Comparing Ukraine 2014 to Lithuania 2022, or any NATO state for that matter. is completely different. We're talking about a Russian military hemorrhaging men and material against a smaller neighbor with a patchwork of NATO equipment. I feel very confident in saying that there's zero chance Russia will invade Lithuania because there's zero chance Russia can even pull together the BTG's necessary to hold a public bathroom in a separate theater, let alone mount an invasion. You're also looking at a fully-integrated NATO military that will without question invite a full NATO response. Russia would need a force of at least 150,000 to seriously threaten any of their neighbors, and they simply don't have that force to spare.

Now, are there caveats that could change this calculus? Sure - if you're talking about a 10 or 20 year time horizon, I can't say there's zero chance anymore. I also would expect Russia to employ non-traditional methods to try and fuck around. But, if we're thinking about the next 2-3 years, I feel very confident in saying the chances of a Russian invasion into a NATO state is zero.


Workister t1_iuiqiku wrote

This article is about Lithuania taking steps to ready it's defensive posture against Russian invasion.

You seem to be implying that this is unnecessary because there is a zero chance of Russia invading Lithuania.

You say the zero chance stems from Russia looking at NATO's response.

This is Lithuania both readying that response, and advertising it.

If Lithuania treated it like a zero chance, it wouldn't be a zero chance.

They are treating it like a likelihood, and therefore, the chance decreases.

As the article correctly points out, Lithuania is Russia's gateway to Kaliningrad. That provides political cover (however vellus) for Russia to try something.

Since the fall of the Soviet Union, and especially since 2004, Russian media has been running a constant narrative about how two faced the Baltic states are - how Russia saved them from Hitler, rebuilt them after WWII, poured in tons of wealth that could've been used in the Russian Soviet Republic, only to have them say "thank you" by turning their backs on them.

There has been an intensive propaganda campaign,spanning decades, against the Baltic states. Even Russians who might question a "special operation" in Ukraine would "understand" the necessity for escalation in the Baltics.

Also, Putin tends to be stronger when Russia is losing, because he plays off Russian fears of the the outside world to position himself as Russia's savior. Contrary to popular belief, he is a rational actor, and every defeat Russia experiences on the battlefield is a personal victory for his hold on power. Of course there's a limit to that, but no one knows exactly where that limit is, and that makes this whole situation incredibly dangerous, and we need to take all potential threats very seriously.


Visstick t1_iuienvh wrote

To put in a godwin

Didnt the nazis declare war on Russia eventhough already being at war with the allies?


lIIllIIlllIIllIIl t1_iuijp6x wrote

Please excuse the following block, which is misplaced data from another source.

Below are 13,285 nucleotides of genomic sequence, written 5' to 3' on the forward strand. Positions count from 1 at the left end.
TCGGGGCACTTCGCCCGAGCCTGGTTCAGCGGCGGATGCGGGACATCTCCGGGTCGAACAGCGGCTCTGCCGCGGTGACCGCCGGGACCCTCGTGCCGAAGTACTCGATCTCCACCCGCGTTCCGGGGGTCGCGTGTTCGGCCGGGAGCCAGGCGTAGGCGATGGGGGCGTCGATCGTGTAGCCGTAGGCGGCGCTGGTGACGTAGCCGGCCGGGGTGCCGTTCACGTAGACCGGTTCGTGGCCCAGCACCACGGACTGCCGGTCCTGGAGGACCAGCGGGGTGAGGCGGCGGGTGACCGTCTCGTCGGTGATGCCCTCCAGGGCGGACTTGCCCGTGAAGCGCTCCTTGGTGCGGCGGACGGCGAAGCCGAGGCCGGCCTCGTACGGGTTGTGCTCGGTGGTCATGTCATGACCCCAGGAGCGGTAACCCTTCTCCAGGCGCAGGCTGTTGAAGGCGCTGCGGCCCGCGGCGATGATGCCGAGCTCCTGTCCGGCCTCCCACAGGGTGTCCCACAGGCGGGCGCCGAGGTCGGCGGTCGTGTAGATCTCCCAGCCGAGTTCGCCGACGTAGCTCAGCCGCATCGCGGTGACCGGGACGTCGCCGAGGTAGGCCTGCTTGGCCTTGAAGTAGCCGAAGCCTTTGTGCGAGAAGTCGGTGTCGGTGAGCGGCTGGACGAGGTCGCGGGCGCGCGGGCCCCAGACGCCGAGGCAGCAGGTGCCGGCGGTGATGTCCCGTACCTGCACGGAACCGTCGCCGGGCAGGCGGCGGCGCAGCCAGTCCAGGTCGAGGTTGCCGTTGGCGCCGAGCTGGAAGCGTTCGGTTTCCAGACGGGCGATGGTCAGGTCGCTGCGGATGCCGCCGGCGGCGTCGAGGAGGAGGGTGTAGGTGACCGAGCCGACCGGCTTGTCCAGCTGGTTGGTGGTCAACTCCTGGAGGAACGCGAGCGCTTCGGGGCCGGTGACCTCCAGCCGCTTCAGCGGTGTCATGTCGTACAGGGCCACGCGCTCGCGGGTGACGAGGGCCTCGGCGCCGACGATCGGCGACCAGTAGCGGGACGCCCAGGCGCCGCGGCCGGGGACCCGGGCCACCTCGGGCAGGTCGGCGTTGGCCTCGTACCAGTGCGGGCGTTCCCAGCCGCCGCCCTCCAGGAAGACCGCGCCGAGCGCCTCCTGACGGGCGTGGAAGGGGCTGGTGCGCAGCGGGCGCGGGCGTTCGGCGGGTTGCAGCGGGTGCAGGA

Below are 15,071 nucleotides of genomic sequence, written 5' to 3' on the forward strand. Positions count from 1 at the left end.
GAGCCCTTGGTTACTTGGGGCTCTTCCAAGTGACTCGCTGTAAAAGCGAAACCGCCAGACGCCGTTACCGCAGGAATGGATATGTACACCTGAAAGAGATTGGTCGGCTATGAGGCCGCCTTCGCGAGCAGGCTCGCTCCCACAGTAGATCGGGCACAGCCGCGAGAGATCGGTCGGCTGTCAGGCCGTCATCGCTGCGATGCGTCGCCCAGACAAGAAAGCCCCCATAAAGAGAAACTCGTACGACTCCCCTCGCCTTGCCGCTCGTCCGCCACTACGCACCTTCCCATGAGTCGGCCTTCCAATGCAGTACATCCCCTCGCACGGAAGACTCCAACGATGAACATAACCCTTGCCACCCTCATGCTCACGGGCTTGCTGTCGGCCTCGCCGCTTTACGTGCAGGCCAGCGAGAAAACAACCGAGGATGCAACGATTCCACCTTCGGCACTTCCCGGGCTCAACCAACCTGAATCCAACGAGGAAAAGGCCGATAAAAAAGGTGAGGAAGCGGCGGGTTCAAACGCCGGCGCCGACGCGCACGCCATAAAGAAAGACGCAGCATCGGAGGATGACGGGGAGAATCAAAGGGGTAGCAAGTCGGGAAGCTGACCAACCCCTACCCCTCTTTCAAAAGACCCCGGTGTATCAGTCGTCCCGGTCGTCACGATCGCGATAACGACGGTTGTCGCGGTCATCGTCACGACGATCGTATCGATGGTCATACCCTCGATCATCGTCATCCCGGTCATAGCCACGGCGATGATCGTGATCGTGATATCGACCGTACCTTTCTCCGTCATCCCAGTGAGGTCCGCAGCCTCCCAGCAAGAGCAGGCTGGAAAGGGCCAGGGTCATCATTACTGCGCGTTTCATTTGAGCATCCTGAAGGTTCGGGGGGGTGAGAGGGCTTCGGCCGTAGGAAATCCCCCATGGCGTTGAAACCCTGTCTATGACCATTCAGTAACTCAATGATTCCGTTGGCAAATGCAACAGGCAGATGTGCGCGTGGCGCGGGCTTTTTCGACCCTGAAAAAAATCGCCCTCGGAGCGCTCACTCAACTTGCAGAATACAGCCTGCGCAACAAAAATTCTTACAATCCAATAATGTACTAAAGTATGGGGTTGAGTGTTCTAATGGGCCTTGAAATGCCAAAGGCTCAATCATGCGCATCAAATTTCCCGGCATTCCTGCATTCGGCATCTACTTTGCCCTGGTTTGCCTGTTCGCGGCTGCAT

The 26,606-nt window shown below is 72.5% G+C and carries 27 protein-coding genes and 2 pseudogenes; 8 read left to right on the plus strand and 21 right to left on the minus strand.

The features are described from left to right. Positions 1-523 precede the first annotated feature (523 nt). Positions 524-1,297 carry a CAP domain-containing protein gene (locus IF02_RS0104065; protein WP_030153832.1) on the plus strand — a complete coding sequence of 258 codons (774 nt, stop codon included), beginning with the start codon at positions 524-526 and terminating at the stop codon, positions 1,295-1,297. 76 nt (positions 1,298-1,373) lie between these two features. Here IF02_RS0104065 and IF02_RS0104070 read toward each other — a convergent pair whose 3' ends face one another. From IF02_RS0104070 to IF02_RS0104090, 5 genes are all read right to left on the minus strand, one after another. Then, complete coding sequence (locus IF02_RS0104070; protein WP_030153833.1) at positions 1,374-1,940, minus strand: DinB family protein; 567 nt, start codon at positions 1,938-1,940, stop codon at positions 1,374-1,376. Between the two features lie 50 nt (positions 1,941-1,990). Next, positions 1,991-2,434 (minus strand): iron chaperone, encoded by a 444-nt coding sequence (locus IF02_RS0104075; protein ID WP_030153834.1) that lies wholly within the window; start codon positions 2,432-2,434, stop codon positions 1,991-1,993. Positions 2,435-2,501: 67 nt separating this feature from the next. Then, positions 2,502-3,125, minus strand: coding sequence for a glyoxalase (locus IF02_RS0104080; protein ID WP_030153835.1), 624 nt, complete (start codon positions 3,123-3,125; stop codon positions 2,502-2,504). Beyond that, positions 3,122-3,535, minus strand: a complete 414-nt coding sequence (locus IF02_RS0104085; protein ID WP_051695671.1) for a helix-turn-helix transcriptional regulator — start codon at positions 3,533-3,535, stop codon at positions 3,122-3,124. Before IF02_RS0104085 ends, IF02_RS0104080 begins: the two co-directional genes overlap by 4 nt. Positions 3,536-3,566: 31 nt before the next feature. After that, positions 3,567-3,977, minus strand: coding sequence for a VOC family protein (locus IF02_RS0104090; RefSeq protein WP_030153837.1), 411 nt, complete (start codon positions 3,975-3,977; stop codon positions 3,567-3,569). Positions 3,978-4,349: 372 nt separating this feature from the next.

When the Nazis declared war on Russia, the Nazis were by all metrics winning their war against the Allies. Britain was the only major ally left, and the United States hadn't joined the war yet.

Today, it's different. Russia is already doing poorly against Ukraine. Declaring war against NATO would just be suicide.


thebestnames t1_iuikrl0 wrote

It was a wildly different situation. The Allies were not the winning side in June 1941 when the Germans launched the invasion of the USSR. France had fallen and Germany&its allies and puppets had control of the entire European continent. No way Hitler would have opened a second front had France stalled the Nazi invasion with the battle still fiercely taking place.

If we compare WW2 to the current era then its like Poland manhandling Nazi Germany, who has lost all its initial invasion force. With the Allies staying out of the war but cheering and sending weapons. Madness for the Germans to also try their luck on the French&British at that point when even getting to Warsaw is impossible.


dante662 t1_iuiqw5y wrote

A decade assuming their economy was actually growing, and corrupt government officials weren't stealing at every turn.


Their army will never recover under current conditions. Only once putin is gone, russia splits up into constituent republics again, and the war crimes trials start up, and the reparations start up, will any external national (other than Iran and China, it seems) do anything to help them.


WWGFD t1_iuizq7a wrote

They are going to be the New North Korea after this. They will have nothing left and be isolated. They will not be able to rearm. They are stuck with the tech they have and that is it.


Fargeen_Bastich t1_iui3s67 wrote

And any capability they do have is being diminished by the day.


LeChiz32 t1_iui6tli wrote

All valid points y’all. My issue is that Pootin thought he genuinely would take Ukraine in some weeks and actually attacked. I would still say the chance of him attacking a NATO isn’t completely zero on accounts of him possibly being legit genocidal.


Different-Occasion47 t1_iuh3a8q wrote